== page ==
Ubuntu – Allowing multiple users SSH access to Ubuntu instance running on Amazon Web Services

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It seems as if similar questions have been asked before, but the issue that I am having hasn't been raised or answered as a part of the answers provided to the other questions. So…

I'm using an Amazon EC2 instance that is running Ubuntu, and I've already figured out how to gain SSH access with PuTTY with the "ubuntu" login. I figured I could simply do a few useradds, and in each of the home folders of the other users, add ".ssh/authorized_keys" as it was in the "ubuntu" home folder, and then SSH in using the other usernames (but the same private key) would run smoothly – this didn't happen (I got the "Server refused our key" message).

There seems to be something that I'm unaware of as to how SSH key-pairing works… any ideas?

Quick summary:

  • SSH access with PuTTY using "ubuntu" as username – works fine.
  • Creating other users, copying ".ssh/authorized_keys" from "ubuntu" home folder to other user home folders, and SSH with same private key (login with different username) – doesn't work. Receiving "Server refused our key" message.

UPDATE: I've edited the file '/etc/ssh/sshd_config' to uncomment the line:

AuthorizedKeysFile %h/.ssh/authorized_keys

(which I didn't realize was commented by default), but still no luck. Just thought I'd mention it if that was going to be a suggestion…

UPDATE2-IMPORTANT: Thanks to Nikolay's answer, I realized I had overlooked the permissions of the file. Although the permissions were not quite the issue (I think), it turns out that when I used sudo to copy '.ssh/authorized_keys' to the other added user folders, the owner of the newly created folder and file was actually root. The question seems to be now – how can I change the owner of the folder/file (as a non-root user most likely wouldn't be able to check a key that is owned by root)? I'll do a search to see if that comes up with the answer…

UPDATE3-IMPORTANT: I've changed the permission for both '.ssh' and 'authorized_keys' as well as the owner and the group from root to otheruser, yet when using username otheruser when trying to SSH, I still receive the "Server refused our key" message. Sorry I prematurely added the answered section… the answer provided seemed (and still seems) like the correct answer, logically speaking, so I said it was answered before I tested…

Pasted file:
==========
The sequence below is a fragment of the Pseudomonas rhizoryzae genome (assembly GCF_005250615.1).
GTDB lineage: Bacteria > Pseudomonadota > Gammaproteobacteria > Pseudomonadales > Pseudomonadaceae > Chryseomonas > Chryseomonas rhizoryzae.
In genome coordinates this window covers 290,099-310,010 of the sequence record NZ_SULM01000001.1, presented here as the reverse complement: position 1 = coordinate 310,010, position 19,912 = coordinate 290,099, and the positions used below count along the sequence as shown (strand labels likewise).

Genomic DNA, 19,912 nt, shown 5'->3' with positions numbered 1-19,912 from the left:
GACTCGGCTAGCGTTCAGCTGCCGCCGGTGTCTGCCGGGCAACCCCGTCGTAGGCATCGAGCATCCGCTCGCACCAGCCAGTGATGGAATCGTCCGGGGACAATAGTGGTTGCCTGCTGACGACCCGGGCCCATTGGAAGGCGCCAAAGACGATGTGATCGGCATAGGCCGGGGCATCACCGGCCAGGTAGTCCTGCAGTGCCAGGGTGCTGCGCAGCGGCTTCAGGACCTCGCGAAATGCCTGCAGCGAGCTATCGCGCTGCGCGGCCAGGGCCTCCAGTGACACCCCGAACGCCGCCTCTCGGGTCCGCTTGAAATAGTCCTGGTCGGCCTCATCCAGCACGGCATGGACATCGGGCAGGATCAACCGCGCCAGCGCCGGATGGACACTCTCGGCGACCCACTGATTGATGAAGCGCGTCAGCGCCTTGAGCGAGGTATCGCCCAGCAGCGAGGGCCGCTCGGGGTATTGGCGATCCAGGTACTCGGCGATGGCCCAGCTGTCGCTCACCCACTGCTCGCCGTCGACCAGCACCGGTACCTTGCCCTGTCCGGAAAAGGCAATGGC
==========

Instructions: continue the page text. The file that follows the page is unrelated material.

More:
UPDATE4-IMPORTANT: Nickolay's answer is indeed correct (which I said wasn't in UPDATE3). My issue (after I followed Nickolay's answer) was not actually related to any SSH caveats. When I created the otheruser account, I accidentally specified the shell as /bin/bash/ instead of /bin/bash (notice the extra /). I came upon this because all work I had done was from the "ubuntu" account, and after getting frustrated I tried to just log into otheruser after SSHing in with ubuntu – which returned the error "Cannot execute /bin/bash/: Not a directory". After changing the shell with chsh -s /bin/bash otheruser, I was able to log in to otheruser from ubuntu, but more interestingly this allowed me to SSH using otheruser as the user without receiving the "Server refused our key" message. So… the inability to instantiate a shell to use somehow returned as a refused key message. Is there somewhere I should maybe call attention to this…? In any case, thanks again to Nickolay.

ANSWERED: Nickolay's answer covers what needs to be done in this situation, including using the chown command to change the ownership of the folder/file as is mentioned provided link under his answer. (I also used the chgrp command as the group was also root)

Here are the steps I used (you may have to preface these commands with sudo):

  • chmod go-w otheruser otheruser/.ssh
  • chmod 600 otheruser/.ssh/authorized_keys
  • chown 'otheruser' otheruser/.ssh
  • chown 'otheruser' otheruser/.ssh/authorized_keys
  • chgrp 'otheruser' otheruser/.ssh
  • chgrp 'otheruser' otheruser/.ssh/authorized_keys

NOTE: The last two commands are for changing the group the '.ssh/' folder and 'authorized_keys' file are associated with. You may want them to be something else, but I wanted to keep them consistent with the other files/folders in that user's home folder.

Best Answer

You should also set correct permissions for .ssh folder and authorized_keys: chmod 700 ~/.ssh && chmod 600 ~/.ssh/authorized_keys Also, owner of these files should be the same as user trying to login.

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